This concert by the Pannon Philharmonic will take the audience on a journey from one of Haydn's early symphonies written for a small orchestra through Lalo's Symphonie espagnole, a work full of Mediterranean romance that resembles a violin concerto, all the way to Scriabin's The Poem of the Ecstasy, a work that embraces all the senses and every available musical device.
In this sense, therefore, the concert follows the path of the development of the symphony - the audience will thus gain some profound knowledge of the symphony, as one of the most important genres in orchestral music. First to be played will be one of the early symphonies, dating from 1763, of the father of the classical symphony: Joseph Haydn. The composer was very young when he wrote it, while he was still working only as the second conductor of the Esterházy family's orchestra. The wor...k is a chamber-type piece in terms of the number of musicians employed, which includes altogether five winds in addition to the strings, and not all of them with independent parts. The same cannot be said for Édouard Lalo's Symphonie espagnole. Composed more than a century later, the Spanish melodies are played by a full orchestra in a fully developed Romantic style. The other interesting aspect of it is the fact that the symphony is also a violin concerto at the same time, again in keeping with the tastes of the time and the need for variety.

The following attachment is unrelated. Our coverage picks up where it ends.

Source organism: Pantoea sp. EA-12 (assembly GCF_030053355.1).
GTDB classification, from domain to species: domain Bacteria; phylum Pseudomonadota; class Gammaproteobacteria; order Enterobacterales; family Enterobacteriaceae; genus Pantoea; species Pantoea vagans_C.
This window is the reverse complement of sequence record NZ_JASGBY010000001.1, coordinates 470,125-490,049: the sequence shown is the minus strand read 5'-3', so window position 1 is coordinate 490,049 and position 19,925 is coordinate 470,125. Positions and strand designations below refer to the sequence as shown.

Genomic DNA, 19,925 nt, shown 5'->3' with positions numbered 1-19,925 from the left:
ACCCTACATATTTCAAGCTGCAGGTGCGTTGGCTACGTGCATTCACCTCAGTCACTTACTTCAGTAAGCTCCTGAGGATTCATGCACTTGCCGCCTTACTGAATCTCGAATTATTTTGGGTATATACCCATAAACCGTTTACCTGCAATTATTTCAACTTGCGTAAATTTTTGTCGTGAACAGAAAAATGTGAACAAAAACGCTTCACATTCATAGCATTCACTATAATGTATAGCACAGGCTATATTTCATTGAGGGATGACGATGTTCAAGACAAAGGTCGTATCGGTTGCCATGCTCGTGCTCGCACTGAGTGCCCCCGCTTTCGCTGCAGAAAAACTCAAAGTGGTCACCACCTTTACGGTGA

The merging of genres comes to a climax with Alexander Scriabin: The Poem of Ecstasy is no longer a symphony in name, but rather a poem that captivates all the senses. although the composer himself did refer to it as his fourth symphony. The aim of the work is to reach the cosmos, sensuality and an experience of catharsis, and at the end of the work, the audience may find itself in - in the broadest sense of the word - an altered state of mind and in ecstasy. To this end, Scriabin uses an orchestra expanded to an extreme size and a chorus that sings in grandiose fashion at the end of the work.
Presented by: Pannon Philharmonic
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Refreshments – Without the Queue
Thanks to our new catering service at the Átrium Snack Bar, you can forget about waiting in line during intermissions for some refreshments and get your order prepped especially for you by the time the intermission actually starts. Find out more about pre-ordering here.
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